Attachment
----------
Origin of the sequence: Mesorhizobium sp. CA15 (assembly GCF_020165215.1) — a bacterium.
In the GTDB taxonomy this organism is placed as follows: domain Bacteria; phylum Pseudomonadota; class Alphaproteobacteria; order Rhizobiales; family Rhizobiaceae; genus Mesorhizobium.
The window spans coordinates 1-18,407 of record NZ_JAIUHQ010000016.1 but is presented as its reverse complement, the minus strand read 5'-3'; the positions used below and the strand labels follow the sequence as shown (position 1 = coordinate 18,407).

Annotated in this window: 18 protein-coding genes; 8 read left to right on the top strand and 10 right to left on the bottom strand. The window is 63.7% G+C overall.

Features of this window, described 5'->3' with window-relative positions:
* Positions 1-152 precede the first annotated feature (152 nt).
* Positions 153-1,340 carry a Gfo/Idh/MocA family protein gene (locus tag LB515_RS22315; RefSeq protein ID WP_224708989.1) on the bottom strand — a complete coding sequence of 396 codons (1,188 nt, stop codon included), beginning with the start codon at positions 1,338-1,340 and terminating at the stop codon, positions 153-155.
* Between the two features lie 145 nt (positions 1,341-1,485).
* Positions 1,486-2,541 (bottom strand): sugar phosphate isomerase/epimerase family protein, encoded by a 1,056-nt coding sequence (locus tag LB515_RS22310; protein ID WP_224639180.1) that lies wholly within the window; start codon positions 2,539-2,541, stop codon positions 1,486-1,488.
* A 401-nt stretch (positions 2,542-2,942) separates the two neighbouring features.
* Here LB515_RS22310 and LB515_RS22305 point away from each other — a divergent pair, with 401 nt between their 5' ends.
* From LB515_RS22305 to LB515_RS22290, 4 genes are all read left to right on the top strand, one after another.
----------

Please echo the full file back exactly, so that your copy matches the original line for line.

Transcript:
Origin of the sequence: Mesorhizobium sp. CA15 (assembly GCF_020165215.1) — a bacterium.
In the GTDB taxonomy this organism is placed as follows: domain Bacteria; phylum Pseudomonadota; class Alphaproteobacteria; order Rhizobiales; family Rhizobiaceae; genus Mesorhizobium.
The window spans coordinates 1-18,407 of record NZ_JAIUHQ010000016.1 but is presented as its reverse complement, the minus strand read 5'-3'; the positions used below and the strand labels follow the sequence as shown (position 1 = coordinate 18,407).

Annotated in this window: 18 protein-coding genes; 8 read left to right on the top strand and 10 right to left on the bottom strand. The window is 63.7% G+C overall.

Features of this window, described 5'->3' with window-relative positions:
* Positions 1-152 precede the first annotated feature (152 nt).
* Positions 153-1,340 carry a Gfo/Idh/MocA family protein gene (locus tag LB515_RS22315; RefSeq protein ID WP_224708989.1) on the bottom strand — a complete coding sequence of 396 codons (1,188 nt, stop codon included), beginning with the start codon at positions 1,338-1,340 and terminating at the stop codon, positions 153-155.
* Between the two features lie 145 nt (positions 1,341-1,485).
* Positions 1,486-2,541 (bottom strand): sugar phosphate isomerase/epimerase family protein, encoded by a 1,056-nt coding sequence (locus tag LB515_RS22310; protein ID WP_224639180.1) that lies wholly within the window; start codon positions 2,539-2,541, stop codon positions 1,486-1,488.
* A 401-nt stretch (positions 2,542-2,942) separates the two neighbouring features.
* Here LB515_RS22310 and LB515_RS22305 point away from each other — a divergent pair, with 401 nt between their 5' ends.
* From LB515_RS22305 to LB515_RS22290, 4 genes are all read left to right on the top strand, one after another.